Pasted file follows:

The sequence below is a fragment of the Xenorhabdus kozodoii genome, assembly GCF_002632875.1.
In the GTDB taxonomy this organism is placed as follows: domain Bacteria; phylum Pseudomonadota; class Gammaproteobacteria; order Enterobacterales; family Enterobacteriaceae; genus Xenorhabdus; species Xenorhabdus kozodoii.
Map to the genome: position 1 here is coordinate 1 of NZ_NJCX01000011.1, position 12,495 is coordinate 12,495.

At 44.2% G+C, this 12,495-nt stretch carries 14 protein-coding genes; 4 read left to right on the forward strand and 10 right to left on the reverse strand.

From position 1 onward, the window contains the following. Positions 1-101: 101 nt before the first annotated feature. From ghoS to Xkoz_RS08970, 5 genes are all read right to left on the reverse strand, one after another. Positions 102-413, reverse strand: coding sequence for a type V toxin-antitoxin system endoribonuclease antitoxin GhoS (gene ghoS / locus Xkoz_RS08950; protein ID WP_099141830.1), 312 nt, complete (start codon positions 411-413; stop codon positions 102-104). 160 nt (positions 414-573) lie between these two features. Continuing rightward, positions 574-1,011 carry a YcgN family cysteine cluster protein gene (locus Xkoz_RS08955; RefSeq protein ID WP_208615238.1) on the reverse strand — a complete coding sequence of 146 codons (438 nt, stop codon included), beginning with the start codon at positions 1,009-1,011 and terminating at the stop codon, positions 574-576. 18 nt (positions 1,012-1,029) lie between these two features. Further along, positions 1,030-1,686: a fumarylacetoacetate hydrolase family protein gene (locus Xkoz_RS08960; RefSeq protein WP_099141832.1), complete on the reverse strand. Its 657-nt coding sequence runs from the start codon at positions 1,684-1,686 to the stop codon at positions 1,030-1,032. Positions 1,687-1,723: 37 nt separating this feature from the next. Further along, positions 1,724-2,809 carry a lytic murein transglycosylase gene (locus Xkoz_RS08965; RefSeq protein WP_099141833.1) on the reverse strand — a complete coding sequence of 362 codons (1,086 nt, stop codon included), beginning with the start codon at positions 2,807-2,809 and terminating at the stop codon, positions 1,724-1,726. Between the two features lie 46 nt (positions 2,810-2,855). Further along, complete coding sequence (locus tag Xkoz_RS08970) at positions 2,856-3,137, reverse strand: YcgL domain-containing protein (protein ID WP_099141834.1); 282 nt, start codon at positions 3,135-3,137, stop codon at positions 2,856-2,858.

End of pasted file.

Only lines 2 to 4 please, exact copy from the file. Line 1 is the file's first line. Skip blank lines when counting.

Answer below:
In the GTDB taxonomy this organism is placed as follows: domain Bacteria; phylum Pseudomonadota; class Gammaproteobacteria; order Enterobacterales; family Enterobacteriaceae; genus Xenorhabdus; species Xenorhabdus kozodoii.
Map to the genome: position 1 here is coordinate 1 of NZ_NJCX01000011.1, position 12,495 is coordinate 12,495.

At 44.2% G+C, this 12,495-nt stretch carries 14 protein-coding genes; 4 read left to right on the forward strand and 10 right to left on the reverse strand.